The question of possible heat sources for crustal anatexis was addressed in a keynote lecture by Alan Thompson, who suggested that internal differentiation of the crust by anatexis is a localized phenomenon, that crustal evolution is dominated by the fractionation of hydrous mantle magmas in convergent arcs, and that remelting of lower crust in orogens must be common. These processes are driven either by crustal thickening, by invasion of mantle-derived magmas into the crust, or by lithospheric delamination and asthenospheric replacement. It was clear from this presentation and previous ones that melts derived from different sources within the crust-mantle system may coexist. Consequently, George Bergantz considered the constraints on communication between such melt batches. He focused on interfaces between batches and considered diffusive, convective, and chaotic regimes that lead to increased mixing efficiency. These results have considerable implications for magma mixing. John Foden addressed the issue of the changing composition of granite magmatism through time and its relationship to potential sources, given the decline in heat flow with increasing age of Earth. Foden emphasized that in the modern Earth, magmatism is concentrated at plate margins and catalyzed by water. He suggested that the proportion of crustal melting has decreased with the evolution of Earth, although evidence of mixing between mantle- and crust-derived magmas is common in continental arcs. Sue Debari emphasized that tonalite plutons in the North Cascades crystalline core are mixtures of mantle- and crust-derived melts, generated in the lower part of overthickened continental arc crusts. Debari also pointed out that the variation in geochemistry for these particular rocks exhibits some characteristics of adakites, although the magmas do not represent slab melts but simply were derived from a basaltic source. Here the tonalite is interpreted to be derived from garnet-bearing mafic granulite. In identifying topics for discussion, John Clemens asked the following questions: (1) In what tectonic setting do we get crustal growth? (2) What can we do with isotopic data? (3) Can felsic magma pond in the lower crust for periods ³ 1 m.y. and interact extensively with mafic magma? (4) Do enclaves in granites reflect the sorts of mixing that might occur in the crust? In each of these questions, Clemens was drawing attention to the need for care in the interpretation of data gleaned from plutons emplaced in the upper crust when the magmas themselves were generated below the Moho, in the lower crust or by some combination of these sources, but some distance from the site of emplacement.
Another poster session addressed the role of hybridization by mixing and mingling and the petrogenesis of granites, as well as the relative roles of crustal stacking and radiogenic heating vs. basalt in providing the heat for crustal melting. The relationship between the extrusive products of crustal differentiation and their supposed intrusive equivalents was addressed in a study of the Fish Canyon magma, and the process of crustal differentiation in Cordilleran margins was contrasted with those that occur during orogenic collapse along collisional margins. Several posters addressed episodicity vs. continuity in tectonics and petrogenesis, and the roles of stress and lithospheric structure on processes of crustal differentiation.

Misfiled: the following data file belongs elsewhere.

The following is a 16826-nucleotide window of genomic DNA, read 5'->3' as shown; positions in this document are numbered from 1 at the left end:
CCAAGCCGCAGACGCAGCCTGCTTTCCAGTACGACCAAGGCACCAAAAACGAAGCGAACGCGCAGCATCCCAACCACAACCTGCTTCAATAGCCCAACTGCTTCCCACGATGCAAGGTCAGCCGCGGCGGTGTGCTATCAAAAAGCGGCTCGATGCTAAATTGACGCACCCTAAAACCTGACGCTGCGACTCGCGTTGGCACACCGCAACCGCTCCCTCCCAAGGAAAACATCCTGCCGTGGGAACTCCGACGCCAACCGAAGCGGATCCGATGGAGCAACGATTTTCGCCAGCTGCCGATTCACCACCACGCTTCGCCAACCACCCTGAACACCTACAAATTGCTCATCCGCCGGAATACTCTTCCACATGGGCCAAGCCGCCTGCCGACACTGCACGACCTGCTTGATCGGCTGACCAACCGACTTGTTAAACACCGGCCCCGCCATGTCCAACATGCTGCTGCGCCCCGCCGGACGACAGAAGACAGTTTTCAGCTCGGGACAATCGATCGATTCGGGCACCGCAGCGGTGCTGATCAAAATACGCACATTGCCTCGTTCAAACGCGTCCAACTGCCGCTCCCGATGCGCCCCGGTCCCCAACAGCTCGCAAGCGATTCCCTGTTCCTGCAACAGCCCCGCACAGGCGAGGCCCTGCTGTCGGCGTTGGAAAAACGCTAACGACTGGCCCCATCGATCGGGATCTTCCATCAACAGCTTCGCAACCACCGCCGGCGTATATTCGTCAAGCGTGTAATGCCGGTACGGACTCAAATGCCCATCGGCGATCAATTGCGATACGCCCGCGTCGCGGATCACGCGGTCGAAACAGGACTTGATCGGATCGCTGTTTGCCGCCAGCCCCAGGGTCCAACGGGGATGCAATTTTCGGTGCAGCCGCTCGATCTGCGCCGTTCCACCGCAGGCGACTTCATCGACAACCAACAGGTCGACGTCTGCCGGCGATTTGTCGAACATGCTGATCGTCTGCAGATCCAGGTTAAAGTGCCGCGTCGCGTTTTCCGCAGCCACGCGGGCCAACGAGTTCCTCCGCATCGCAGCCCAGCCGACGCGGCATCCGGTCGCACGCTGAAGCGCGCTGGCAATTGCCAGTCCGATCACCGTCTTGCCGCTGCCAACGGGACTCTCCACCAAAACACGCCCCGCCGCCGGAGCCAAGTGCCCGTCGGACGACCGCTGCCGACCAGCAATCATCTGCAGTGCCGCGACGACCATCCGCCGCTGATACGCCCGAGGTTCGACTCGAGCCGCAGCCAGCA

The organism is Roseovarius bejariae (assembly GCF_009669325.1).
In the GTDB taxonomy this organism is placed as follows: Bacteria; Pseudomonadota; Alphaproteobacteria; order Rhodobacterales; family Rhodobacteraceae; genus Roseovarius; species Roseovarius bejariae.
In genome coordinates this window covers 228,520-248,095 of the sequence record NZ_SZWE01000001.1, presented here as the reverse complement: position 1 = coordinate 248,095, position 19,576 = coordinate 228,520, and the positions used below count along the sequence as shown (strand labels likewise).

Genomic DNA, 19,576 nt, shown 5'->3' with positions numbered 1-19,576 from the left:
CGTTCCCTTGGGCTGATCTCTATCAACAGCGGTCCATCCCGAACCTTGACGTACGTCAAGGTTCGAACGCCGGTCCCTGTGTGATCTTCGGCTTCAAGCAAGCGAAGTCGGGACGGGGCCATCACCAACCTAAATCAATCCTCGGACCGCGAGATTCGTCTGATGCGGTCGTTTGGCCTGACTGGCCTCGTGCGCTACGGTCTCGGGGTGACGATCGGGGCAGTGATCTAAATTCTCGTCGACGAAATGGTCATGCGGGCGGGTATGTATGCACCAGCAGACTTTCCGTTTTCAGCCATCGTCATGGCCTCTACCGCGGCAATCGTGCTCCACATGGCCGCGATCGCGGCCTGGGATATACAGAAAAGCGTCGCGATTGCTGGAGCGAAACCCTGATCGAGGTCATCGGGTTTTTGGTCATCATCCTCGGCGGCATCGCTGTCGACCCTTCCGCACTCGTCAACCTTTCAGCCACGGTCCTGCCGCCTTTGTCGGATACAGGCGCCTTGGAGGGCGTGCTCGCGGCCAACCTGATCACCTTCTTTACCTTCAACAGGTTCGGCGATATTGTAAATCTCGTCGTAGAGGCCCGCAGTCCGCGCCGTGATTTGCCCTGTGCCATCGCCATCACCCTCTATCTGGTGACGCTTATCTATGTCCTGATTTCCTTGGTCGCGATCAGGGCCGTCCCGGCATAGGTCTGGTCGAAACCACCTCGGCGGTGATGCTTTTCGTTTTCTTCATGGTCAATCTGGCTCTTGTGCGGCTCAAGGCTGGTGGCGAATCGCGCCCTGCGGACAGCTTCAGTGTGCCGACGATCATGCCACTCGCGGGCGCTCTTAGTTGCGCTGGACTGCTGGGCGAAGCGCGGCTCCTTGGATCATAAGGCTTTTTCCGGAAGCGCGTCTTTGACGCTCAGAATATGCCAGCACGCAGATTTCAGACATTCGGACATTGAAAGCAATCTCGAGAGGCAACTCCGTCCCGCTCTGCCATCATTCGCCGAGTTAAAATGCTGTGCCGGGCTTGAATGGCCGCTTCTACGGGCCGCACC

Mike Sandiford addressed the question of continental heat flow and the role of radiogenic heat production in the crust in driving crustal differentiation. He emphasized how poorly we understand the three fundamental things we need to know: the vertical distribution of heat production; the heat production itself; and whether horizontal variability in heat production affects the response. This presentation emphasized the critical role played by concentration of heat production at particular levels within the crust, and how high continental heat flow observations do not require an enhanced mantle heat flux. On the contrary, Sandiford suggested that areas of high continental heat flow that result from a shallow concentration of heat production demand a lower mantle heat flux to avoid wholesale melting of the lower crust. Roger Powell introduced participants to THERMOCALC, a nonlinear equation solver that represents a powerful tool to investigate melting processes by forward modeling and calculation of phase diagrams. Mike Williams discussed geologic processes in the deep crust, with particular reference to the Snowbird tectonic zone, Canada. Williams emphasized that no matter what the history, slices of crust that cool isobarically at pressures appropriate to lower crustal conditions represent examples of the lower crust. Processes involved in the evolution of such slices of crust include underplating or intraplating, particularly through the involvement of basaltic dikes, and magma extraction, which relates to structural heterogeneities, involving both tectonic pumping of melt and opportunities for mixing between melts from different sources. He emphasized the heterogeneity of the crust and its overall block architecture.